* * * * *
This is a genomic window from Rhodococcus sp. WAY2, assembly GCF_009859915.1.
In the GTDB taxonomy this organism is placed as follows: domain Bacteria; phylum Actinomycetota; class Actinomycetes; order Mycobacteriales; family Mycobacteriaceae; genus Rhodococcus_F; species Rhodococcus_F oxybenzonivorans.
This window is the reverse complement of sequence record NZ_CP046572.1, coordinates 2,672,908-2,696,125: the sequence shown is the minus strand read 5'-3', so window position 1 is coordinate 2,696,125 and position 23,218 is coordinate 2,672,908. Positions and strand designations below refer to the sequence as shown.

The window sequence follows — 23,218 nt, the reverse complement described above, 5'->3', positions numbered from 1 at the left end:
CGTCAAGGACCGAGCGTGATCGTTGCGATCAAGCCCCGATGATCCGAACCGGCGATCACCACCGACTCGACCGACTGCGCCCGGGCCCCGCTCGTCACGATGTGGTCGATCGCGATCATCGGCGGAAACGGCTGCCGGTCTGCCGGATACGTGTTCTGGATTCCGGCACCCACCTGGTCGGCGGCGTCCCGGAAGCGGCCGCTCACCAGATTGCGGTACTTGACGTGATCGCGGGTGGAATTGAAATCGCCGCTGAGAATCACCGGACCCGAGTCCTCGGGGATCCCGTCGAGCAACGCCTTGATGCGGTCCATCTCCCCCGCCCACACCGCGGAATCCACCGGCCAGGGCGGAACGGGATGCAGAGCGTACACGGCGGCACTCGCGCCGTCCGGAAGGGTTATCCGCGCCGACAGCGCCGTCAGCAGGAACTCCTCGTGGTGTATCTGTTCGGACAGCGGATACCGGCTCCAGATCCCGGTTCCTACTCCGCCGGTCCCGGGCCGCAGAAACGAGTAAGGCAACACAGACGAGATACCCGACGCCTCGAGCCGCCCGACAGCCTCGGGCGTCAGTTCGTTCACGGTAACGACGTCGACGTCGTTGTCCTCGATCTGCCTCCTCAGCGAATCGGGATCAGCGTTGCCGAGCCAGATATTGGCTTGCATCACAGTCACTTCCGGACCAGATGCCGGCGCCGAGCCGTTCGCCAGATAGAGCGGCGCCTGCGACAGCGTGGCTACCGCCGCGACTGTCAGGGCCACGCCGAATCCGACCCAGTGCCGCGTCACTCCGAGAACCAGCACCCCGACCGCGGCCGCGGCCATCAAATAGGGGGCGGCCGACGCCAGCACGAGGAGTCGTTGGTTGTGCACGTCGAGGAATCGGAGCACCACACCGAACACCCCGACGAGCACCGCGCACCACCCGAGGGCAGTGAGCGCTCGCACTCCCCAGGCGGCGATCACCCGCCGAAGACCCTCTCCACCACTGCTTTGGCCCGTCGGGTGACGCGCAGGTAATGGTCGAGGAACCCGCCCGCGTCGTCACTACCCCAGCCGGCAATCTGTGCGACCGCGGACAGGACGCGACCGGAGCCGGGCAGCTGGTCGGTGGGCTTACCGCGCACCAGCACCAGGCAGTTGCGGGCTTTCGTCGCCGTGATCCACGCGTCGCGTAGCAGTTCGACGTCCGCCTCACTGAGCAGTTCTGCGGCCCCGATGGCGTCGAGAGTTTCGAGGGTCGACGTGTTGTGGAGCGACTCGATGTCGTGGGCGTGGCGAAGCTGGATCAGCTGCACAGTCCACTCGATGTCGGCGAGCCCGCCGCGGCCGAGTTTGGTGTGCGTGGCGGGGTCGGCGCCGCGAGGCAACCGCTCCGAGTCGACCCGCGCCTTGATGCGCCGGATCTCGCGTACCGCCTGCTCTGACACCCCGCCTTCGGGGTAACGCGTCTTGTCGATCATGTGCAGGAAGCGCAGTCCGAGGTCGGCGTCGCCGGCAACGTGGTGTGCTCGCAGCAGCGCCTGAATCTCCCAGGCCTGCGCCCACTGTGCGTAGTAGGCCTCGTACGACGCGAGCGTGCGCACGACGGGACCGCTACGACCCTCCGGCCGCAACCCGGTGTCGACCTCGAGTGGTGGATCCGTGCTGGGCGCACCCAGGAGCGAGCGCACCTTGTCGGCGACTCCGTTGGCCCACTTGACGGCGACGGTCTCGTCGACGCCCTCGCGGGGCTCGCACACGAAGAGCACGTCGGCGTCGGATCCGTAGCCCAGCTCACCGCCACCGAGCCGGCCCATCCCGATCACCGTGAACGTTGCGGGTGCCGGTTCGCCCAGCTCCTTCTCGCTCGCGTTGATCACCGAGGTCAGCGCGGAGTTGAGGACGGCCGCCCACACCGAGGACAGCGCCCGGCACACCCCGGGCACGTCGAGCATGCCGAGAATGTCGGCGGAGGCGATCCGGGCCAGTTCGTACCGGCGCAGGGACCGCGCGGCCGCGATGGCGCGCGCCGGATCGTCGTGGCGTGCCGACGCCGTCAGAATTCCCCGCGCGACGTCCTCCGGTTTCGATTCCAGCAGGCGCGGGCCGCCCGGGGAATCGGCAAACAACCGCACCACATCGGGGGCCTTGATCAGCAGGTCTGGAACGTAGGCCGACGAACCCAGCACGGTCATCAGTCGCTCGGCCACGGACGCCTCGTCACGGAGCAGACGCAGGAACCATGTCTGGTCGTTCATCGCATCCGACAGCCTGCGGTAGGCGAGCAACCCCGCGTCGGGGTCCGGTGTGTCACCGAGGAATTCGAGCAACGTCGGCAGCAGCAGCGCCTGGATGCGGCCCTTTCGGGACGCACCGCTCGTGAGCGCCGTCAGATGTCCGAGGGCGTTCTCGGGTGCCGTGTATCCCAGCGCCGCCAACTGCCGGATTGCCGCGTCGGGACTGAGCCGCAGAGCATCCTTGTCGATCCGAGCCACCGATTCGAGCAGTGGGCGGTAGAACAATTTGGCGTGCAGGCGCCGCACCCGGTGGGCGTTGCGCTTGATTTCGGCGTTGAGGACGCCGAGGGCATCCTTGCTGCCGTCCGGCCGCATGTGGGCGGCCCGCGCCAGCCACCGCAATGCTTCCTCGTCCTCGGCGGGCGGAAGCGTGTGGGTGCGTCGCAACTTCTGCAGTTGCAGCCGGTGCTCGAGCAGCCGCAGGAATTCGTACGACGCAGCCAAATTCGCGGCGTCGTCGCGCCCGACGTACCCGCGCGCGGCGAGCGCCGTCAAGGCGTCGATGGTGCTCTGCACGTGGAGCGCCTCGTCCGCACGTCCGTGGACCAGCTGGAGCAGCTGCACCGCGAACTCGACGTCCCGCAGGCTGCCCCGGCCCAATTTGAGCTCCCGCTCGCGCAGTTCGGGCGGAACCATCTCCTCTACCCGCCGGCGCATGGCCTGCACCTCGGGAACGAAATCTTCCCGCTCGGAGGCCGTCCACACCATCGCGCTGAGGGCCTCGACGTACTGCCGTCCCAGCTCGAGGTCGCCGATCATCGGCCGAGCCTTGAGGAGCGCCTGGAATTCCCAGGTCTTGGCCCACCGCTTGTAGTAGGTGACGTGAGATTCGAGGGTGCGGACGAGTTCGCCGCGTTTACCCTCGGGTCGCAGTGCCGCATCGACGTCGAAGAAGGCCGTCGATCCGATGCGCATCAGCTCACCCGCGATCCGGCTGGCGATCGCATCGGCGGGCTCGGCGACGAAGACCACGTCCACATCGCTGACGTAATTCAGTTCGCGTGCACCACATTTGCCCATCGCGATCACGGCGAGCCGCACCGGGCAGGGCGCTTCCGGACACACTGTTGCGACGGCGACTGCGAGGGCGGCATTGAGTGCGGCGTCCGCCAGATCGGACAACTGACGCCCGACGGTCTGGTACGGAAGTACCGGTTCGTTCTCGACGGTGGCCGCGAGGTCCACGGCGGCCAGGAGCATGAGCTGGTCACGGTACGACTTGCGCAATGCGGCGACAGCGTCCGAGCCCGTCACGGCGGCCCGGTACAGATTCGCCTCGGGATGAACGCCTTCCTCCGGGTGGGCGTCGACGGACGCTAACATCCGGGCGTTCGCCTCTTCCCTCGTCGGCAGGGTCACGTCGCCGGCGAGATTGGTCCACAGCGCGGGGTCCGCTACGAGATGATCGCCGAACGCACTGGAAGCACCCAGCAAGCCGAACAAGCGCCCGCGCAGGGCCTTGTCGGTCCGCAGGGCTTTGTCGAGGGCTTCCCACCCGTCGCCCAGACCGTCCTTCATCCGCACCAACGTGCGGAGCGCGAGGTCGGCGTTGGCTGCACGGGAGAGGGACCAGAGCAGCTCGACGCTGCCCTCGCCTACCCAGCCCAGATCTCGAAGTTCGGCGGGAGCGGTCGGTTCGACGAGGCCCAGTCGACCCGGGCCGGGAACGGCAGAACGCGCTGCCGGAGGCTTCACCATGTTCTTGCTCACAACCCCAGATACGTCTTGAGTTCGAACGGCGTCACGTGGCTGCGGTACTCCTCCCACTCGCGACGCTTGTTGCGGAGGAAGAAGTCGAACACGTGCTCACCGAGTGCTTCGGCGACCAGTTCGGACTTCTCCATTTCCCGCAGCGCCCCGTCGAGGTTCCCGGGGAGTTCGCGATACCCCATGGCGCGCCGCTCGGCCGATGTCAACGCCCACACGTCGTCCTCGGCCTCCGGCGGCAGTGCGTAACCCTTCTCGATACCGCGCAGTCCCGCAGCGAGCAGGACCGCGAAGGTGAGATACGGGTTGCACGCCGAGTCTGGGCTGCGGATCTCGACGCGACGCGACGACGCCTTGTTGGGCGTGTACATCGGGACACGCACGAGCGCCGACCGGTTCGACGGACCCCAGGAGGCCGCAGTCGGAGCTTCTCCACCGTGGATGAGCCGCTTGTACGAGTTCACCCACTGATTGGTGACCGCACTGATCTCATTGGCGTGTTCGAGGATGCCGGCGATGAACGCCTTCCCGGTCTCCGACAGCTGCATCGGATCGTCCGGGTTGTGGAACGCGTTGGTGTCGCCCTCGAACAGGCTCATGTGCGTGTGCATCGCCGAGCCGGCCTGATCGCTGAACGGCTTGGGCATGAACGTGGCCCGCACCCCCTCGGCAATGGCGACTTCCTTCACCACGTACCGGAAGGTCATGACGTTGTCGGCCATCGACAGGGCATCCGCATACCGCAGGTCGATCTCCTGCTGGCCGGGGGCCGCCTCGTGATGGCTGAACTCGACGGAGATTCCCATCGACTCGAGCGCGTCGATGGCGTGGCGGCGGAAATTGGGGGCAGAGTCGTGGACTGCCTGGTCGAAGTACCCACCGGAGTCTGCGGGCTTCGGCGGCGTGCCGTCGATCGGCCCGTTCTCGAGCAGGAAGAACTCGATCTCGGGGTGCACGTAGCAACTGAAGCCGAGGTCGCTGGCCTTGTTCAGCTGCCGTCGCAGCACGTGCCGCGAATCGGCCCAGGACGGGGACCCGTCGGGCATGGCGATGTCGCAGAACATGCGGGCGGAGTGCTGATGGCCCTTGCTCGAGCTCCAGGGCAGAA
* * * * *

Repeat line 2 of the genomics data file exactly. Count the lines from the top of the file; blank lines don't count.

In the GTDB taxonomy this organism is placed as follows: domain Bacteria; phylum Actinomycetota; class Actinomycetes; order Mycobacteriales; family Mycobacteriaceae; genus Rhodococcus_F; species Rhodococcus_F oxybenzonivorans.